Yes, I think we have a nice L shaped economy with modest GDP growth and modestly improving employment, so far mostly evidenced by the increased hours worked that you’ve been pointing out. Acceleration happens when/if some aspect of private sector credit growth takes off.
If euro solvency risks are indeed fading, it should be back to an ok market for stocks (which could have a large one time shift upwards to reflect the reduced euro risk), and low rates from the Fed until something changes.
Like Japan, the budget deficit may be large enough to keep it all from collapsing but not enough for the kind of growth that would trigger higher rates from the Fed.
Data off recent peaks but still firmly in expansion territory:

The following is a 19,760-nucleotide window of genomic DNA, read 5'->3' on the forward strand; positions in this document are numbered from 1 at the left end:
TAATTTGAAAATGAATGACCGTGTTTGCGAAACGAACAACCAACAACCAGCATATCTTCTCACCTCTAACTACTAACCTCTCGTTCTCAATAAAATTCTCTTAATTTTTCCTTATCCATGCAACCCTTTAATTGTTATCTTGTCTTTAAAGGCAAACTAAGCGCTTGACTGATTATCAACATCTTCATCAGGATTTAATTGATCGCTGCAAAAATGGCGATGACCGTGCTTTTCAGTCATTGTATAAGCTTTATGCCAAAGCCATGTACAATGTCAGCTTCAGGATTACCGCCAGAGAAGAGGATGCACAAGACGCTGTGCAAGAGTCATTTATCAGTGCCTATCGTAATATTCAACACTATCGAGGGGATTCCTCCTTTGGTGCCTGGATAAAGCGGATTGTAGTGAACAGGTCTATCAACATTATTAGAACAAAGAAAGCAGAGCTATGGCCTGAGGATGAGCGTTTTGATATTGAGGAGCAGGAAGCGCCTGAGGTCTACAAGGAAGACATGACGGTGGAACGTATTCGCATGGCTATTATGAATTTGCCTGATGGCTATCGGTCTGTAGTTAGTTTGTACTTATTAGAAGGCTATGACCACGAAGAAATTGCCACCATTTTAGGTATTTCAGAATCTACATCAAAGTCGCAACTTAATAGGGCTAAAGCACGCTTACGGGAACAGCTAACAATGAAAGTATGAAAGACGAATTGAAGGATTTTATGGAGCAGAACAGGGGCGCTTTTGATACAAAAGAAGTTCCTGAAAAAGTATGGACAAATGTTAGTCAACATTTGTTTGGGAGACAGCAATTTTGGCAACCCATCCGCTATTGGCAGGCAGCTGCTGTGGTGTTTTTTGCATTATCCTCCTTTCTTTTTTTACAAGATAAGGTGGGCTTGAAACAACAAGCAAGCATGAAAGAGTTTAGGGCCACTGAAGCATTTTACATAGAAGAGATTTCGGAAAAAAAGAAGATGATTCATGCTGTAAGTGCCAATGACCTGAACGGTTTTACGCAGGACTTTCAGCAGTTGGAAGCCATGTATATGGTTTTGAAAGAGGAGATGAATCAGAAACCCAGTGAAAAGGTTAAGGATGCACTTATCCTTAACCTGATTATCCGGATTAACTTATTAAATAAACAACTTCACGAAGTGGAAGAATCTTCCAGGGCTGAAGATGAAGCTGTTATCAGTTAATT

- “Component lead times are increasing sharply.” (Computer & Electronic Products)
- “Market had begun to change, but it is now declining again.” (Wood Products)
- “BP oil spill will impact business conditions over the next few months.” (Fabricated Metal Products)
- “The economy continues to be sluggish, with orders 8 percent to 10 percent below last year.” (Nonmetallic Mineral Products)
- “Retail sales are strong for both the domestic and international markets.” (Food, Beverage & Tobacco Products)
Unlike the US, Japan has been running a current account surplus.
True, long supported by dollar accumlation, which they pretty much ended with the Paulson talks which has in general resulted in the yen getting strong enough to slow their net exports. Same process that tends to drive the euro higher
And as this handy chart from a Martin Wolf column shows, if Japan’s current account surplus shrinks, so does its private sector savings.
That chart is gold, it clearly shows the relationship between govt deficits and non-govt savings. Funny how the sectors balance out for all those different countries. :o)